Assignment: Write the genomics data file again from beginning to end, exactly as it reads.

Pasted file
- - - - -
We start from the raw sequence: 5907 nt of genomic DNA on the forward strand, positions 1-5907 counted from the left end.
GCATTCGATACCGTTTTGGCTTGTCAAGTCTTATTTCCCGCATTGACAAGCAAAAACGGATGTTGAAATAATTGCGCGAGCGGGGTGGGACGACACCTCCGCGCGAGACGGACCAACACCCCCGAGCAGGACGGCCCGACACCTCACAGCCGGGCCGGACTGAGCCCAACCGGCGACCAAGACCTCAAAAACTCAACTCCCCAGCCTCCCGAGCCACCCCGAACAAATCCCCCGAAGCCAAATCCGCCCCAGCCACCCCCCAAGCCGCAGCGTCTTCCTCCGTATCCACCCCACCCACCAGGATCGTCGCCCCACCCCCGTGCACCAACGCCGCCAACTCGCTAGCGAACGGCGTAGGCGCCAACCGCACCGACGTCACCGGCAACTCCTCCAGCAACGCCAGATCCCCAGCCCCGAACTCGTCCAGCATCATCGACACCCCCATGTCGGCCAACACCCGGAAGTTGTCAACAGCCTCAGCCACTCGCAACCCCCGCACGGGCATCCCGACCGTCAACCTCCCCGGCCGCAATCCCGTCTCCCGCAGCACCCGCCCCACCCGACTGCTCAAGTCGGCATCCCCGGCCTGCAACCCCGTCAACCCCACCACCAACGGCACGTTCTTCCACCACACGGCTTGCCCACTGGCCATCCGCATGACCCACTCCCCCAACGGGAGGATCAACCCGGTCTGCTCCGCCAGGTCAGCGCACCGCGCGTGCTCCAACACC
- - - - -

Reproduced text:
We start from the raw sequence: 5907 nt of genomic DNA on the forward strand, positions 1-5907 counted from the left end.
GCATTCGATACCGTTTTGGCTTGTCAAGTCTTATTTCCCGCATTGACAAGCAAAAACGGATGTTGAAATAATTGCGCGAGCGGGGTGGGACGACACCTCCGCGCGAGACGGACCAACACCCCCGAGCAGGACGGCCCGACACCTCACAGCCGGGCCGGACTGAGCCCAACCGGCGACCAAGACCTCAAAAACTCAACTCCCCAGCCTCCCGAGCCACCCCGAACAAATCCCCCGAAGCCAAATCCGCCCCAGCCACCCCCCAAGCCGCAGCGTCTTCCTCCGTATCCACCCCACCCACCAGGATCGTCGCCCCACCCCCGTGCACCAACGCCGCCAACTCGCTAGCGAACGGCGTAGGCGCCAACCGCACCGACGTCACCGGCAACTCCTCCAGCAACGCCAGATCCCCAGCCCCGAACTCGTCCAGCATCATCGACACCCCCATGTCGGCCAACACCCGGAAGTTGTCAACAGCCTCAGCCACTCGCAACCCCCGCACGGGCATCCCGACCGTCAACCTCCCCGGCCGCAATCCCGTCTCCCGCAGCACCCGCCCCACCCGACTGCTCAAGTCGGCATCCCCGGCCTGCAACCCCGTCAACCCCACCACCAACGGCACGTTCTTCCACCACACGGCTTGCCCACTGGCCATCCGCATGACCCACTCCCCCAACGGGAGGATCAACCCGGTCTGCTCCGCCAGGTCAGCGCACCGCGCGTGCTCCAACACC